The upgrade request for opening a websocket connection is a standard HTTP request. On the server side, I can authenticate the request like any other. In my case, I would like to use Bearer authentication. Unfortunately, there is no way to specify headers when opening a websocket connection in the browser, which would lead me to believe that it's impossible to use bearer authentication to authenticate a web socket upgrade request. So -- Am I missing something, or is it really impossible? If it is impossible, is this by design, or is this a blatant oversight in the browser implementation of the websocket API?

  • following the answers to your question, do i understand correct that this isn't possible? What did you end up doing? Tnx for sharing! Commented Aug 2, 2023 at 17:20
  • 1
    According to rfc-editor.org/rfc/rfc6455 "The WebSocket Protocol" " 12. The request MAY include any other header fields, for example, cookies [RFC6265] and/or authentication-related header fields such as the |Authorization| header field [RFC2616], which are processed according to documents that define them. " Commented Jun 25 at 12:38

3 Answers 3


The API allows you to set exactly one header, namely Sec-WebSocket-Protocol, i.e. the application specific subprotocol. You could use this header for passing the bearer token. For example:

new WebSocket("ws://www.example.com/socketserver", ["access_token", "3gn11Ft0Me8lkqqW2/5uFQ="]);

The server is expected to accept one of the protocols, so for the example above, you can just validate the token and respond with header Sec-WebSocket-Protocol=access_token.

  • I used this approach, except I concatenated the token and value in a single "protocol" value. Thanks!
    – dmansfield
    Commented Jul 15, 2016 at 13:43
  • have you a solution use Authorization header instand of Sec-WebSocket-Protocol header? Commented Jun 28, 2018 at 16:15
  • no, but it's probably easier for the server to read the access_token as the bearer token in case the client is JS (yeah pretty stupid).
    – Astronaut
    Commented Jul 11, 2018 at 14:24
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    I guess it depends on your viewpoint whether it's a feature or a hack, but it's meant as an application specific subprotocol, so the application can request and use the headers however it likes.
    – Kalle
    Commented Sep 25, 2019 at 10:16
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    Yes, it's still the best way. Given that this is in the spec it won't change quickly and I'm not aware of any standardization efforts to allow general access to websocket request headers from js. Also, to reply to @jayongg, it's possible to set cookies and they are sent with the ws upgrade request.
    – Kalle
    Commented Nov 9, 2019 at 18:10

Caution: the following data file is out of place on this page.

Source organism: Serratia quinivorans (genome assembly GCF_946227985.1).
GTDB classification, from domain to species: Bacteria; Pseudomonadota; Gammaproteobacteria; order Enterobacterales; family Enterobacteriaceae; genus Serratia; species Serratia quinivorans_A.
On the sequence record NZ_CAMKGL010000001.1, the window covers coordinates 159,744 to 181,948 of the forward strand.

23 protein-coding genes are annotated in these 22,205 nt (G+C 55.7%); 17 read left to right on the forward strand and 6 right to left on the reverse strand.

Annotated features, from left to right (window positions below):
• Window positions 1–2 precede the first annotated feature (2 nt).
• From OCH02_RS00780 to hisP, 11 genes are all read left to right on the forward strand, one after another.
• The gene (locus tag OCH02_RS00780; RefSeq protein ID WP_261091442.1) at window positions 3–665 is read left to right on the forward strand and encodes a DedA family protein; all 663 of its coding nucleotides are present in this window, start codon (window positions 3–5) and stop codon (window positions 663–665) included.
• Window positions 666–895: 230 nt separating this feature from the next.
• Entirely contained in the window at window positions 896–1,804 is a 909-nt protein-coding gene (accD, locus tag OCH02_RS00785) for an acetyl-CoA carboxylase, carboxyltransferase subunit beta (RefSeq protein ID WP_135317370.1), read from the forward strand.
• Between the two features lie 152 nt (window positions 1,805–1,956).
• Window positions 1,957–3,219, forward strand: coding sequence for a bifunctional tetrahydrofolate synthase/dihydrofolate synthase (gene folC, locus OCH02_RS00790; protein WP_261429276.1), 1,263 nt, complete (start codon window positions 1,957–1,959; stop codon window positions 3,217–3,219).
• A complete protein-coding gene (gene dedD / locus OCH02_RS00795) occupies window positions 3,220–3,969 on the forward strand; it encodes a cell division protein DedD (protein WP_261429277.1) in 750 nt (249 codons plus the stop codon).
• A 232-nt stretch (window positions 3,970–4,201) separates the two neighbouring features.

You are right, it is impossible for now to use Authentication header, because of the design of Javascript WebSocket API. More information can be found in this thread: HTTP headers in Websockets client API

However, Bearer authentication type allows a request parameter named "access_token": http://self-issued.info/docs/draft-ietf-oauth-v2-bearer.html#query-param This method is compatible with websocket connection.

  • 14
    The documentation tells you its insecure and to not to use it unless absolutely neccessary.
    – Jeremy
    Commented Apr 9, 2020 at 4:46

Example for basic authentication using token servlet http request header before websocket connection:


verify your token return true if valid else return false

endpoint configuration:

public class WebSocketConfiguration implements WebSocketConfigurer{

    RemoteServiceHandler rsHandler;

public void registerWebSocketHandlers(WebSocketHandlerRegistry registry){
        registry.addHandler(rsHandler, "/remoteservice/{vin}").setAllowedOrigins("*").addInterceptors(new HttpHandshakeInterceptor());

validate the token before established websocket connectin:

public class HttpHandshakeInterceptor implements HandshakeInterceptor{

public boolean beforeHandshake(ServerHttpRequest request, ServerHttpResponse response, WebSocketHandler wsHandler,  Map attributes) throws Exception 
ServletServerHttpRequest servletRequest = (ServletServerHttpRequest) request;
String token = servletRequest.getServletRequest().getHeader("access_token");
try {
            Claims claims = Jwts.parser().setSigningKey(secret).parseClaimsJws(token).getBody();

            if (claims!=null) {
                return true;
        } catch (Exception e) {

            return false;
        return false;

skip the http security endpoint

public class SecurityConfiguration extends WebSecurityConfigurerAdapter{

    public void configure(WebSecurity web) throws Exception {





add the request header in js file as you like

var request = URLRequest(url: URL(string: "ws://localhost:8081/remoteservice")!)
request.timeoutInterval = 5 // Sets the timeout for the connection
request.setValue("someother protocols", forHTTPHeaderField: "Sec-WebSocket-Protocol")
request.setValue("14", forHTTPHeaderField: "Sec-WebSocket-Version")
request.setValue("chat,superchat", forHTTPHeaderField: "Sec-WebSocket-Protocol")
request.setValue("Everything is Awesome!", forHTTPHeaderField: "My-Awesome-Header")
let socket = WebSocket(request: request)
  • This works (+1), but i must say, this is not secure passing tokens inside the url since it doesnt get encrypted. Commented Aug 2, 2023 at 17:07
  • Secrets should never be put in URLs. They will be seen in the logs of every server it touches.
    – philwhln
    Commented Dec 3, 2023 at 17:54

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